Where did the Chevrolet bow tie come from? Durant's newspaper, perhaps
Billy Durant, founder of Chevrolet, was not only a superb salesman and promoter. He also apparently loved to develop names and logos for his products.
For years, the story of the Chevrolet bow tie emblem was that Durant had seen the design on wallpaper in Paris. But it wasn't true. For one thing, Durant wasn't traveling to Europe in the 1911-12 period when he was organizing Chevrolet Motor Co.
For another, Durant's widow, Catherine, said she remembered where the emblem came from. In a 1972 interview, she told me Durant got the idea from an advertisement in a Sunday newspaper when they were vacationing in Hot Springs, Va.
She said: "We were in a suite, reading the papers, and he saw this design and said, "I think this would be a very good emblem for the Chevrolet.' I'm not sure he said Chevrolet, because I don't think he had even settled on a name yet."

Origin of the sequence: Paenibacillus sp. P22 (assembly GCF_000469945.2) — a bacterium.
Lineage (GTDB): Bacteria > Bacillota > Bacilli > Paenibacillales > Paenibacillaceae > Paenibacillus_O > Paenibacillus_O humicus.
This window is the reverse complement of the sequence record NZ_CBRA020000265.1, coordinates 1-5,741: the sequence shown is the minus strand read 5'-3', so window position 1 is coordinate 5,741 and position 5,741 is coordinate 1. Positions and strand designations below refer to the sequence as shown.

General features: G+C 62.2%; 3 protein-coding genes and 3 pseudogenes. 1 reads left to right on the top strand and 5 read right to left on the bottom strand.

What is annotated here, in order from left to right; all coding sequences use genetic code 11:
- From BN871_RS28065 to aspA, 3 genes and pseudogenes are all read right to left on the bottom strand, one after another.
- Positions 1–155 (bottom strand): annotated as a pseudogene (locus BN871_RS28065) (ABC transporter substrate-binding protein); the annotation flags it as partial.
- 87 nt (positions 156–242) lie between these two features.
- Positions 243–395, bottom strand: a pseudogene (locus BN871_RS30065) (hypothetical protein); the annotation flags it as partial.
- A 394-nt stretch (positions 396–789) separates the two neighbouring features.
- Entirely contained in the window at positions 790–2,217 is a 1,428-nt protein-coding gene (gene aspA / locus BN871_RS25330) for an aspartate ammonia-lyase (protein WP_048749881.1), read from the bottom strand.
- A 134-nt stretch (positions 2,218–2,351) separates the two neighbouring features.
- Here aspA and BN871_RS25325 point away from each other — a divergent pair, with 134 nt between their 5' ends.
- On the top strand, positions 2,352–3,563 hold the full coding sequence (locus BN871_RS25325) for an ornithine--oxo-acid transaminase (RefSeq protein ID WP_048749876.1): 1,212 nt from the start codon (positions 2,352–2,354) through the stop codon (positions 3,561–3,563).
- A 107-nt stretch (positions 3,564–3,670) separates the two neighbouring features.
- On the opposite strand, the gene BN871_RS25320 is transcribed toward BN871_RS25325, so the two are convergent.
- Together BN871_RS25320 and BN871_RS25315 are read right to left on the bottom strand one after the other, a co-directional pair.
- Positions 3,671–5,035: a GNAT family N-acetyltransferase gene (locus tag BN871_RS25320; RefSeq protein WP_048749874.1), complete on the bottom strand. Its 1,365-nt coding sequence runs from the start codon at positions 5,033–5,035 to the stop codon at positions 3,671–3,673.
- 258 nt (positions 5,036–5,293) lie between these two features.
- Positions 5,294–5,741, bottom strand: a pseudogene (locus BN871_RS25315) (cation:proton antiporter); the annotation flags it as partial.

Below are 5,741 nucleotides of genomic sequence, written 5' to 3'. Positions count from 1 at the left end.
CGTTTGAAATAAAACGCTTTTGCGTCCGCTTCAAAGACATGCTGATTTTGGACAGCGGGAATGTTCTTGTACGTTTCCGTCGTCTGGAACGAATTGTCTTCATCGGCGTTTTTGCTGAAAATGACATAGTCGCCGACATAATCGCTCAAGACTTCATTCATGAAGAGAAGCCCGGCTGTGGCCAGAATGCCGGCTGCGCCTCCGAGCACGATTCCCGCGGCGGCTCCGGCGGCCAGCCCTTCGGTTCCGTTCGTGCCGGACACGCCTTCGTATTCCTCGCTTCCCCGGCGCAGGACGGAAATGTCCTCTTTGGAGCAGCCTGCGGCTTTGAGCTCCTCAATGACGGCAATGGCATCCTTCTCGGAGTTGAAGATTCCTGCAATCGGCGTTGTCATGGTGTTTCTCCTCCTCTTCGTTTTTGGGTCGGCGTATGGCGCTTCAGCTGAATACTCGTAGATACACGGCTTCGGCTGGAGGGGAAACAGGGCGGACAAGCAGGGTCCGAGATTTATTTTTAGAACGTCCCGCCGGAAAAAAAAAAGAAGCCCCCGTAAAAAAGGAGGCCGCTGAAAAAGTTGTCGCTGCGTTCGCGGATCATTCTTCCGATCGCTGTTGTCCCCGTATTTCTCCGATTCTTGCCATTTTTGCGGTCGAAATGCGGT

When Chevrolet historian Ken Kaufmann saw that reference in my 1973 biography of Durant, he looked through newspapers that might have circulated in Hot Springs at that time. Finally, after 17 years of on-and-off checking, he found it in the Nov. 12, 1911, Atlanta Constitution: An ad for Coalettes -- coal sold in small, concentrated chunks by the Southern Compressed Coal Co. -- included a bow tie emblem.
Kaufmann noted the date was nine days after Chevrolet Motor was incorporated.